S.T.E.M. programs have taken our state's school system by storm, opening the fields of math and engineering to young minds. But building robots doesn't have to be all about programming and career planning. Sometimes it's just pure chaotic fun.
When it comes to creating something unique whether it's your favorite alternative band to Apple computer, it all started in a garage. Does anybody remember BattleBots? The late 90's Long Beach phenomenon reached all the way out to the desert.
"My dad brought home this VHS tape, played it and I watched it over and over and over, and over...this is what I want to do," said David Small.
Small is big on bots but not the kind that plays nice.
"Breaking stuff, in general, is just fun," Small said.
He tinkers and dremels his way for months to a custom creation that's ready for a few minutes of glory.
"It's like dominoes. You'll set them all up, but the only reason you set 'em up is to knock 'em all down," Small said.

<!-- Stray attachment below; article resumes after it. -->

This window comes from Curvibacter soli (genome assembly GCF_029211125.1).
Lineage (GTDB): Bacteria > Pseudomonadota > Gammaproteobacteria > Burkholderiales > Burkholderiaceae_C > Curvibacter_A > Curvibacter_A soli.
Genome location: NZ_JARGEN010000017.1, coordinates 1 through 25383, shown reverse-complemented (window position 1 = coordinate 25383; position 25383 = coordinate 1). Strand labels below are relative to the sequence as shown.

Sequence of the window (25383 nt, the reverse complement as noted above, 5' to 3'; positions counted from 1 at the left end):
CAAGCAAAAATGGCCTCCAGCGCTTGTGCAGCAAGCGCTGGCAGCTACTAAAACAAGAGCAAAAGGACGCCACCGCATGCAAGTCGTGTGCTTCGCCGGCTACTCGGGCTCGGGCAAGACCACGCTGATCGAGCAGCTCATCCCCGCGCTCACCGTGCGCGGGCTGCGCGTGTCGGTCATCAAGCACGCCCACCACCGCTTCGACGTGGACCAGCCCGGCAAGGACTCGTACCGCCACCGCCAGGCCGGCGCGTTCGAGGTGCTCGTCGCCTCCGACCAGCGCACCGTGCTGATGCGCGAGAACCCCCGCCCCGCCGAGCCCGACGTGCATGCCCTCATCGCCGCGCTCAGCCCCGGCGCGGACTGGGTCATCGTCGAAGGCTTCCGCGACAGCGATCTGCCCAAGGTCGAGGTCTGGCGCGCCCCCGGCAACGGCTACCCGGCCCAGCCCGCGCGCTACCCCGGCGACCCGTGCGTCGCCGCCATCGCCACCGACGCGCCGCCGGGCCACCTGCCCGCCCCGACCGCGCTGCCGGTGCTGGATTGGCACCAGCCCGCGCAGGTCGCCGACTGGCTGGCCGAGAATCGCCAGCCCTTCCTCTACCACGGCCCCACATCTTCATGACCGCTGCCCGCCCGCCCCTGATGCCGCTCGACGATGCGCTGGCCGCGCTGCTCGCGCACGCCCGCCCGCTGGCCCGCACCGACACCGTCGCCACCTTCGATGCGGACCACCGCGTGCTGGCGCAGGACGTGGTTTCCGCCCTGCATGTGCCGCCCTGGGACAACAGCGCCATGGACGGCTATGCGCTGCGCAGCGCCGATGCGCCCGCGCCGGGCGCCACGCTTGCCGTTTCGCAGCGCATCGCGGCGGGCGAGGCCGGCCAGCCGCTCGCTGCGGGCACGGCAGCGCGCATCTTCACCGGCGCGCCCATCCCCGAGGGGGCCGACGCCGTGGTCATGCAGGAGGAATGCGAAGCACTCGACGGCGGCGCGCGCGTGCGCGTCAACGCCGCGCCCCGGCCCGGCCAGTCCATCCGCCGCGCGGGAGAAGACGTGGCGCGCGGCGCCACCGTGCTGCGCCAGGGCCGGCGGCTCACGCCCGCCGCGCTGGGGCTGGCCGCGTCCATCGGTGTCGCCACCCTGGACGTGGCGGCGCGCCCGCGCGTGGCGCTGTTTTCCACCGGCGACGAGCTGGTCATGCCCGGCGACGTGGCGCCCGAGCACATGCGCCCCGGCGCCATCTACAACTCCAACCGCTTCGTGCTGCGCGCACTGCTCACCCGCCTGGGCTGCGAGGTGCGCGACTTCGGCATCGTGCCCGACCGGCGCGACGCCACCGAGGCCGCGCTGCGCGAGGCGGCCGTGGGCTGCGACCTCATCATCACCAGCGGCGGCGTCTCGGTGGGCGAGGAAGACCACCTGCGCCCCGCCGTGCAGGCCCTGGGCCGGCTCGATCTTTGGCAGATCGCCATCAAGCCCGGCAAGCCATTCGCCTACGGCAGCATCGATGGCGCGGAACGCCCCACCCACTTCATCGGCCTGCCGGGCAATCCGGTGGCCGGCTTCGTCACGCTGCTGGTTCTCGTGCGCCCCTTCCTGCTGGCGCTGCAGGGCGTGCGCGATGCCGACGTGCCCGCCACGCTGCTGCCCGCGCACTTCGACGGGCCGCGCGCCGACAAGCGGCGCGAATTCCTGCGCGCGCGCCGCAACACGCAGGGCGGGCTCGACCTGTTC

In 2016, Small created ARC - Arizona Robotic Combat.
The 24-year-old has since recruited others of all ages to his confrontational cause.
Nick Dobrikov is a champion with "Tsunami" and with other names like "Nessy," "Maverick," "Typhoon" and "The Highlander," how could you go wrong?
"You get bragging rights on Facebook forums and stuff. It's really all about the fun," Dobrikov told ABC15.
But bragging rights don't pay the bills, so ARC is looking to expand. They've set up a GoFundMe page for an honest-to-goodness arena. Their members number is in the dozens, but they've got to build up this club so that their appetite for destruction can tear it all down again.
"If every high school had a combat robot team that was up there with their football team that's what I would love to see."